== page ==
There is an air of tension around Google Bard, Google's chatbot rushed in competition with OpenAI's ChatGPT and Microsoft's technology, implemented in the Bing search engine.
Bard appears to be lagging behind its rivals, and its success (or failure) could mean a lot to the future of Google's leadership in search and cutting-edge technology.
First impressions are disappointing
After a first, hasty presentation (complete with errors) Google Bard was recently opened to users in the United States and the United Kingdom, but first impressions are not the best. While is still in the experimental stage, Bard doesn't seem to measure up to OpenAI's GPT-4 technology, disappointing many who have tried it.
Early adopters have released several examples that show how difficult Google Bard is in comparison with its opponents. The Tech YouTuber Marques Brownlee, for example, complains Bard doesn't hold a candle to Bing in analyzing specific topics.
Ethan Mollick, a professor at the Wharton School at the University of Pennsylvania, notes the capabilities as a learning tool, however, and places Google Bard firmly below Bing and GPT-4.
Bard, in essence, starts uphill.
The difficulties of Google Bard also seem to be present in areas that are theoretically "easy" for an AI based on large linguistic models, such as generating poems and solving puzzles.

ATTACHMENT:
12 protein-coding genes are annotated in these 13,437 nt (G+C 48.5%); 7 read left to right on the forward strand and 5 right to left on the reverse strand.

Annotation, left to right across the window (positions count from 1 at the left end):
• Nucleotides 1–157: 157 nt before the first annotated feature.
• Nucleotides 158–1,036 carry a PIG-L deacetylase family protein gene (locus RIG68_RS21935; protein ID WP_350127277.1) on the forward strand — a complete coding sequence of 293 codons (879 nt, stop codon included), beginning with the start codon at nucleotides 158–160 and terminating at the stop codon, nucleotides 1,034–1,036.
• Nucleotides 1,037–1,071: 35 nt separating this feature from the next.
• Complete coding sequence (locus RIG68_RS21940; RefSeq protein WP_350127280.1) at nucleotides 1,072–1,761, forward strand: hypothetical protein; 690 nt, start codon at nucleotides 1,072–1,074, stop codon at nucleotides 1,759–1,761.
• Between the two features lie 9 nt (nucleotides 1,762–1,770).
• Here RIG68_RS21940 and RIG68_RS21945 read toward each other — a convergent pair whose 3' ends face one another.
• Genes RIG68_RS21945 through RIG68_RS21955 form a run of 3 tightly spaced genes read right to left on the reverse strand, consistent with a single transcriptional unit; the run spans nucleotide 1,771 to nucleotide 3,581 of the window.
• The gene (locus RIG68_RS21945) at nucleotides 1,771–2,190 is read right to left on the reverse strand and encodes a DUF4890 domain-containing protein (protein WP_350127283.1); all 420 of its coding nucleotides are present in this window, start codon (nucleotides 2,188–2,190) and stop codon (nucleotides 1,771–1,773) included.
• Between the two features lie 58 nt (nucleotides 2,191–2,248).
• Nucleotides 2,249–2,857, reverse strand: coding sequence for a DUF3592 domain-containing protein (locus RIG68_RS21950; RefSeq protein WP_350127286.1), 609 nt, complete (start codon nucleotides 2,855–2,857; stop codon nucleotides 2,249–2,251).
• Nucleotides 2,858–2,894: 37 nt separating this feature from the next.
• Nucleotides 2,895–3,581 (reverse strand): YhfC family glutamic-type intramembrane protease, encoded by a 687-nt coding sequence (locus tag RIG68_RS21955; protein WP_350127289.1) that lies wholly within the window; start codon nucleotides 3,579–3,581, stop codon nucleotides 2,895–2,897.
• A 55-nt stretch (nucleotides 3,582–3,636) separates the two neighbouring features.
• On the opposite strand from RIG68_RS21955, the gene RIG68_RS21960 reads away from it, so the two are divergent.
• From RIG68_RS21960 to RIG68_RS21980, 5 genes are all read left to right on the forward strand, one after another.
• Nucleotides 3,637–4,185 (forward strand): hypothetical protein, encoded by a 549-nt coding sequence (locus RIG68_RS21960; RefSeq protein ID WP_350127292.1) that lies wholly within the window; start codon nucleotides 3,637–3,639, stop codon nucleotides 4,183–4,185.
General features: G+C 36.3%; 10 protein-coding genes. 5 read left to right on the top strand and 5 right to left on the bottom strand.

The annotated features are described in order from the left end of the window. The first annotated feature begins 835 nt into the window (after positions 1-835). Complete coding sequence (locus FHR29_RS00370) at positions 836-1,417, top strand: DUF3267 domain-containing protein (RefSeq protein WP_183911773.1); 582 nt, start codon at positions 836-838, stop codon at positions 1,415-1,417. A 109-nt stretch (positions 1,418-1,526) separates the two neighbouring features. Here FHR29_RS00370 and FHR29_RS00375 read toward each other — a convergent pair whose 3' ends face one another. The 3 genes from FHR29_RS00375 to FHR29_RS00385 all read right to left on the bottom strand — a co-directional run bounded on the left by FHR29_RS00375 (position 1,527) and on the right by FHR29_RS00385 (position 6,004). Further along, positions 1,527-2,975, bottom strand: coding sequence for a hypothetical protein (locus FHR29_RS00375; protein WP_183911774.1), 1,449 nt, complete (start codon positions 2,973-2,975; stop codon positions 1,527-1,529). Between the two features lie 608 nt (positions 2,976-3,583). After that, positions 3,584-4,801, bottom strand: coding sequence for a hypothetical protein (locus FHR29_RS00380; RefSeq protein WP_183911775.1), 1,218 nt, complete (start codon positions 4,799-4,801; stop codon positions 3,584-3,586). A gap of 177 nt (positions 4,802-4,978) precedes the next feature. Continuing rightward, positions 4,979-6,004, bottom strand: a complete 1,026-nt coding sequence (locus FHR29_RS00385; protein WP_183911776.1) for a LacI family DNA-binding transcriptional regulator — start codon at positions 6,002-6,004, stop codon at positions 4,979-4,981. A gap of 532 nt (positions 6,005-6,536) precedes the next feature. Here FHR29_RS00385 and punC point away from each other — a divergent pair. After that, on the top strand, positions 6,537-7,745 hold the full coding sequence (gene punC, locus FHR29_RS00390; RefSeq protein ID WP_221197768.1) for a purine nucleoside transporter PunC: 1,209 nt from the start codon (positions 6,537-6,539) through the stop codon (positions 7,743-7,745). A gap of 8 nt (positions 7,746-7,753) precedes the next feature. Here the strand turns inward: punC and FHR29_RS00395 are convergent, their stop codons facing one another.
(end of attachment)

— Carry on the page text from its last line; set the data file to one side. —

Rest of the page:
For example, Google's AI struggles to generate sextuplets, forms of poetry consisting of 39 lines. He failed to solve the puzzles of the online game Twofer Goofer: did not solve any of them. GPT-4 solves 96 out of 100.
Looking bad for Bard (and for Google)?
I am not part of the ranks of those who believe that ChatGPT it will wipe out Google in a couple of years, Big G is a very strong and well-established company. If I were in Palo Alto, though, I'd start to worry a little.
Faced with these difficulties, Google could find itself in the so-called "innovator's dilemma", in which established companies risk being supplanted by new, more nimble competitors if they don't innovate quickly enough.
However, Google Bard has not yet given its best: Insider reports that Google employees are testing a more advanced version of the chatbot, dubbed "Big Bard". This version would have more human-like responses and a more informal tone, but is not yet available to the public.
And God only knows how fast and crazy this AI competition is (even at the cost of errors and ethical problems, unfortunately). To maintain its leadership, Google will have to act quickly and well.
Personal opinion: Google Bard seems to be lagging behind its competitors, but the company could still catch up and find success if it can innovate and improve its product. The competition between AI giants like Google, OpenAI and Microsoft (not counting new players like Adobe or Runway) will lead to even more interesting and significant developments in the field of artificial intelligence.
And they will be very fast, dear Bard. Make a move, or you'll lose this new "space race".